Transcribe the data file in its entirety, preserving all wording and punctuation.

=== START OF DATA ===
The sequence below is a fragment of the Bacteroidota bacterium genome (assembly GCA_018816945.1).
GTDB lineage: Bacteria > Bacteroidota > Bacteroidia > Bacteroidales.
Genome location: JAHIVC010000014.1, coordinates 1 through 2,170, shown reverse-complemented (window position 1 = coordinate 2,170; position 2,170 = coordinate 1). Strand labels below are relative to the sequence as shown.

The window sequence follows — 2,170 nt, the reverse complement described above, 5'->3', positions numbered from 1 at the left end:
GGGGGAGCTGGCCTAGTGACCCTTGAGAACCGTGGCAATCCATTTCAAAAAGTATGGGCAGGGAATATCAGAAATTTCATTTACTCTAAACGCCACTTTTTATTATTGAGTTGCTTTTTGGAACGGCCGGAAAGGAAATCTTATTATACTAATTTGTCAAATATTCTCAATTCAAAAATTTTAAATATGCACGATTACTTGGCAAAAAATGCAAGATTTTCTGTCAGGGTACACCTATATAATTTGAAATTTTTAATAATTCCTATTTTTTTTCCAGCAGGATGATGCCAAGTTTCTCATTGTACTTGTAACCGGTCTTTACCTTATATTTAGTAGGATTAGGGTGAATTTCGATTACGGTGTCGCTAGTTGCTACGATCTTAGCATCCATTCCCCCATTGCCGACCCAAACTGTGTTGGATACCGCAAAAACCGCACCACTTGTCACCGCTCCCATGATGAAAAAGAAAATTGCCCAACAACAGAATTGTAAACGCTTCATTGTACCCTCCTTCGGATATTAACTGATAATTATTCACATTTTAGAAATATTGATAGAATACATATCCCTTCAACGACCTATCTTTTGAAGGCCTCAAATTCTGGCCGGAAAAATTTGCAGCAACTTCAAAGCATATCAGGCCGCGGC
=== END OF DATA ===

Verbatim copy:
The sequence below is a fragment of the Bacteroidota bacterium genome (assembly GCA_018816945.1).
GTDB lineage: Bacteria > Bacteroidota > Bacteroidia > Bacteroidales.
Genome location: JAHIVC010000014.1, coordinates 1 through 2,170, shown reverse-complemented (window position 1 = coordinate 2,170; position 2,170 = coordinate 1). Strand labels below are relative to the sequence as shown.

The window sequence follows — 2,170 nt, the reverse complement described above, 5'->3', positions numbered from 1 at the left end:
GGGGGAGCTGGCCTAGTGACCCTTGAGAACCGTGGCAATCCATTTCAAAAAGTATGGGCAGGGAATATCAGAAATTTCATTTACTCTAAACGCCACTTTTTATTATTGAGTTGCTTTTTGGAACGGCCGGAAAGGAAATCTTATTATACTAATTTGTCAAATATTCTCAATTCAAAAATTTTAAATATGCACGATTACTTGGCAAAAAATGCAAGATTTTCTGTCAGGGTACACCTATATAATTTGAAATTTTTAATAATTCCTATTTTTTTTCCAGCAGGATGATGCCAAGTTTCTCATTGTACTTGTAACCGGTCTTTACCTTATATTTAGTAGGATTAGGGTGAATTTCGATTACGGTGTCGCTAGTTGCTACGATCTTAGCATCCATTCCCCCATTGCCGACCCAAACTGTGTTGGATACCGCAAAAACCGCACCACTTGTCACCGCTCCCATGATGAAAAAGAAAATTGCCCAACAACAGAATTGTAAACGCTTCATTGTACCCTCCTTCGGATATTAACTGATAATTATTCACATTTTAGAAATATTGATAGAATACATATCCCTTCAACGACCTATCTTTTGAAGGCCTCAAATTCTGGCCGGAAAAATTTGCAGCAACTTCAAAGCATATCAGGCCGCGGC